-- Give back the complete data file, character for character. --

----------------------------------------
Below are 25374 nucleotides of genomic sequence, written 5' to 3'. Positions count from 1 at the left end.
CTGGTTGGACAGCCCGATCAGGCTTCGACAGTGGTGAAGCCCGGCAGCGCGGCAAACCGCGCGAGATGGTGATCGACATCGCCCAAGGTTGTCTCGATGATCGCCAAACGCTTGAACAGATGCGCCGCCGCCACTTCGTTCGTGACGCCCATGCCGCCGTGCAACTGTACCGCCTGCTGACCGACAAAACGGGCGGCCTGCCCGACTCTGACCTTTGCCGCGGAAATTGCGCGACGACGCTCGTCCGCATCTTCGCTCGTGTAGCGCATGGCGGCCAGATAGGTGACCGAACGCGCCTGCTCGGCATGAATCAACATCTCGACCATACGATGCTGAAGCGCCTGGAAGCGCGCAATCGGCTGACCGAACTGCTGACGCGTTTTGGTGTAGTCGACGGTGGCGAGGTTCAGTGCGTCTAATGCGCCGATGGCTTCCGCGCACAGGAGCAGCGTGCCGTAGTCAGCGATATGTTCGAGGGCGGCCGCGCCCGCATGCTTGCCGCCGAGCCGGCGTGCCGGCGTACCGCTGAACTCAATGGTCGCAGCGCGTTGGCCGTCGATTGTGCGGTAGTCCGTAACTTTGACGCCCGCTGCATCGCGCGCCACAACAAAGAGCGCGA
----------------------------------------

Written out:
Below are 25374 nucleotides of genomic sequence, written 5' to 3'. Positions count from 1 at the left end.
CTGGTTGGACAGCCCGATCAGGCTTCGACAGTGGTGAAGCCCGGCAGCGCGGCAAACCGCGCGAGATGGTGATCGACATCGCCCAAGGTTGTCTCGATGATCGCCAAACGCTTGAACAGATGCGCCGCCGCCACTTCGTTCGTGACGCCCATGCCGCCGTGCAACTGTACCGCCTGCTGACCGACAAAACGGGCGGCCTGCCCGACTCTGACCTTTGCCGCGGAAATTGCGCGACGACGCTCGTCCGCATCTTCGCTCGTGTAGCGCATGGCGGCCAGATAGGTGACCGAACGCGCCTGCTCGGCATGAATCAACATCTCGACCATACGATGCTGAAGCGCCTGGAAGCGCGCAATCGGCTGACCGAACTGCTGACGCGTTTTGGTGTAGTCGACGGTGGCGAGGTTCAGTGCGTCTAATGCGCCGATGGCTTCCGCGCACAGGAGCAGCGTGCCGTAGTCAGCGATATGTTCGAGGGCGGCCGCGCCCGCATGCTTGCCGCCGAGCCGGCGTGCCGGCGTACCGCTGAACTCAATGGTCGCAGCGCGTTGGCCGTCGATTGTGCGGTAGTCCGTAACTTTGACGCCCGCTGCATCGCGCGCCACAACAAAGAGCGCGA